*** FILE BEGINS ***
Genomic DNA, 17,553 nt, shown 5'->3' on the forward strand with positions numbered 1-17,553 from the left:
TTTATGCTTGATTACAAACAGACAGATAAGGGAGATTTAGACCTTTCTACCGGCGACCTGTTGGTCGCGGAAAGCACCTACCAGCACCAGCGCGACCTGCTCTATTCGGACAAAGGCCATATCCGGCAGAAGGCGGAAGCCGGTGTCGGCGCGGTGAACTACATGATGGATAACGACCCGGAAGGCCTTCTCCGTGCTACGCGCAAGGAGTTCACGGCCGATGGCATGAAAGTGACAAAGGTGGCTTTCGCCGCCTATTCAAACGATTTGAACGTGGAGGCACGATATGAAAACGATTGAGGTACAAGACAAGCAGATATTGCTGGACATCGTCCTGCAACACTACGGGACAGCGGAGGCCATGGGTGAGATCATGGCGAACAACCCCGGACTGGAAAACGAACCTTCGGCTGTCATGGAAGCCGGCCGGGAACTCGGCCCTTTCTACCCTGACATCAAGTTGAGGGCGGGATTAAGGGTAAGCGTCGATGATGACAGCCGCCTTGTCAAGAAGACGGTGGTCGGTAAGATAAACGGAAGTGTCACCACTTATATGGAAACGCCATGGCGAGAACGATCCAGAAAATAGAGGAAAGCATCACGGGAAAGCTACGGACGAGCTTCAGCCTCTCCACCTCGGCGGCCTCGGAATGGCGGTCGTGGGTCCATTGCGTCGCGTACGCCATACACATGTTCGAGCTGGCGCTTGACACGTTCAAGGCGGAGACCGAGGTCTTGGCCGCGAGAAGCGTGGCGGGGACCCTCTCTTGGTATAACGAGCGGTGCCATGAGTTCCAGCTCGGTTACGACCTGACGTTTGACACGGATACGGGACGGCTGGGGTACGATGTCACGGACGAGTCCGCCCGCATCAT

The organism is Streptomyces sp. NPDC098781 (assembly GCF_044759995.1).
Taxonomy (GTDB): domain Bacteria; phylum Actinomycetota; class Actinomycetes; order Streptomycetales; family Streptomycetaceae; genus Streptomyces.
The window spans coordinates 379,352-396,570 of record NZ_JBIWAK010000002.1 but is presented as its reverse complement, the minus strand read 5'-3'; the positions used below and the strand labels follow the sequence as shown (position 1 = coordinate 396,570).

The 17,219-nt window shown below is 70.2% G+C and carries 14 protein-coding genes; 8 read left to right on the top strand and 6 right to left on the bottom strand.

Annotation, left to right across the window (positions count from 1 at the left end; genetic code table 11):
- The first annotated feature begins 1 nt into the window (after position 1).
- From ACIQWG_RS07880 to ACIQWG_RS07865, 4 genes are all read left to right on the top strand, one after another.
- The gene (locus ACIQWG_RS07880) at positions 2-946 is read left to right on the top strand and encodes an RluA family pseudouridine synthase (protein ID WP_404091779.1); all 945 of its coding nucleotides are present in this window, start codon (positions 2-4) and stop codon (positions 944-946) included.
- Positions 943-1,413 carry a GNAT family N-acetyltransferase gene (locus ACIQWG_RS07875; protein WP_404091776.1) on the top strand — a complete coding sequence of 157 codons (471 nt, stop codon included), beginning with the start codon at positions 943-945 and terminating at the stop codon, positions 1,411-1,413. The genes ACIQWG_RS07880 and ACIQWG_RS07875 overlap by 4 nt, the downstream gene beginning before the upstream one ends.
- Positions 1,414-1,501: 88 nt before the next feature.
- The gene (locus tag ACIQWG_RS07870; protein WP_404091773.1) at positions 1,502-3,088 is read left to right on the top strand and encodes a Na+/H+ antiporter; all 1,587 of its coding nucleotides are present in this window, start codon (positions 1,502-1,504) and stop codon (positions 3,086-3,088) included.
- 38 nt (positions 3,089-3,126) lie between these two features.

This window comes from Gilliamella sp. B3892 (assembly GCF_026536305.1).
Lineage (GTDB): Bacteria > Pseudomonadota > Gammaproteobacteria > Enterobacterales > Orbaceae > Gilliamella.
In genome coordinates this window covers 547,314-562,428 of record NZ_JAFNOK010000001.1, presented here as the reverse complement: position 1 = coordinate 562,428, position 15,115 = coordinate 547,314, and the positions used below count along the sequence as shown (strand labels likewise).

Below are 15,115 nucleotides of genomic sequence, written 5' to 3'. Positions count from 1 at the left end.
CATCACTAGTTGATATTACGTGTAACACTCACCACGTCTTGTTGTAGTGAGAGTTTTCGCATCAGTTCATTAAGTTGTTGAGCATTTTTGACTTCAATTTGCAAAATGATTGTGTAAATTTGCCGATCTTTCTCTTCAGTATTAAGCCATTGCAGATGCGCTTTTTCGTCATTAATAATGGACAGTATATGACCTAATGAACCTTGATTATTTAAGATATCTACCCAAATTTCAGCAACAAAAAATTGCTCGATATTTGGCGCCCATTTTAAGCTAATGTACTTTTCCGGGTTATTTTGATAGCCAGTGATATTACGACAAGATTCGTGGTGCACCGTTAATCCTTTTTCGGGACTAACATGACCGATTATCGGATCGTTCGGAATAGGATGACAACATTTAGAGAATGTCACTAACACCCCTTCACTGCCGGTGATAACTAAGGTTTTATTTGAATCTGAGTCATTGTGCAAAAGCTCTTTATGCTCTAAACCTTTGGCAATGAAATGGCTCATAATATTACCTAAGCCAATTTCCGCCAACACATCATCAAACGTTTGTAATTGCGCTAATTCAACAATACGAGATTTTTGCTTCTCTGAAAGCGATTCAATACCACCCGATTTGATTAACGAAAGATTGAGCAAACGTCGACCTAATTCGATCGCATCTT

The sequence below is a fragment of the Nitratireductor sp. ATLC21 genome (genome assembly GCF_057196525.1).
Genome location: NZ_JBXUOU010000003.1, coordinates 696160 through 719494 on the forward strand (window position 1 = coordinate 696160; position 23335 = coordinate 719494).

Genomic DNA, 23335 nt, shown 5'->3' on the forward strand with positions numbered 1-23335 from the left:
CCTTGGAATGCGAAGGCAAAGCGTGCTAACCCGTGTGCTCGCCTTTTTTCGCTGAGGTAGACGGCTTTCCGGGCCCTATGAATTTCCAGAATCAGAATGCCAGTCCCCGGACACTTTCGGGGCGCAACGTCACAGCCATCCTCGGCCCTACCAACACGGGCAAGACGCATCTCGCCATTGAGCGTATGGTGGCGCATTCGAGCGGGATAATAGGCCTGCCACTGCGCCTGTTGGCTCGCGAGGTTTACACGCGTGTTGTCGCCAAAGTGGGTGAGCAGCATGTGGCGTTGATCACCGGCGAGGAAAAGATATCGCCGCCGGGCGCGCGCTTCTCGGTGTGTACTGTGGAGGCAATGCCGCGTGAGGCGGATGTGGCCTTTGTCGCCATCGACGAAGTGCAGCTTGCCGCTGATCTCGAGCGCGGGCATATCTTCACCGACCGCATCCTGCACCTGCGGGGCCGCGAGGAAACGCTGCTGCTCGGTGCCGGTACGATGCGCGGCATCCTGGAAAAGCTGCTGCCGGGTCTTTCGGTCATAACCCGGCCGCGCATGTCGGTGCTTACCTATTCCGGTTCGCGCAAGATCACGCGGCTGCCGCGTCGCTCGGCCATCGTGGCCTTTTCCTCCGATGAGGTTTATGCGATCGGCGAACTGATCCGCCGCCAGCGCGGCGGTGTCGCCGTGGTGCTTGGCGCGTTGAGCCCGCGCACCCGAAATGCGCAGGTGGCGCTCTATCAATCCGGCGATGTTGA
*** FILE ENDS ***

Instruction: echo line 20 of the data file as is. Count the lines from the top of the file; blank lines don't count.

The sequence below is a fragment of the Nitratireductor sp. ATLC21 genome (genome assembly GCF_057196525.1).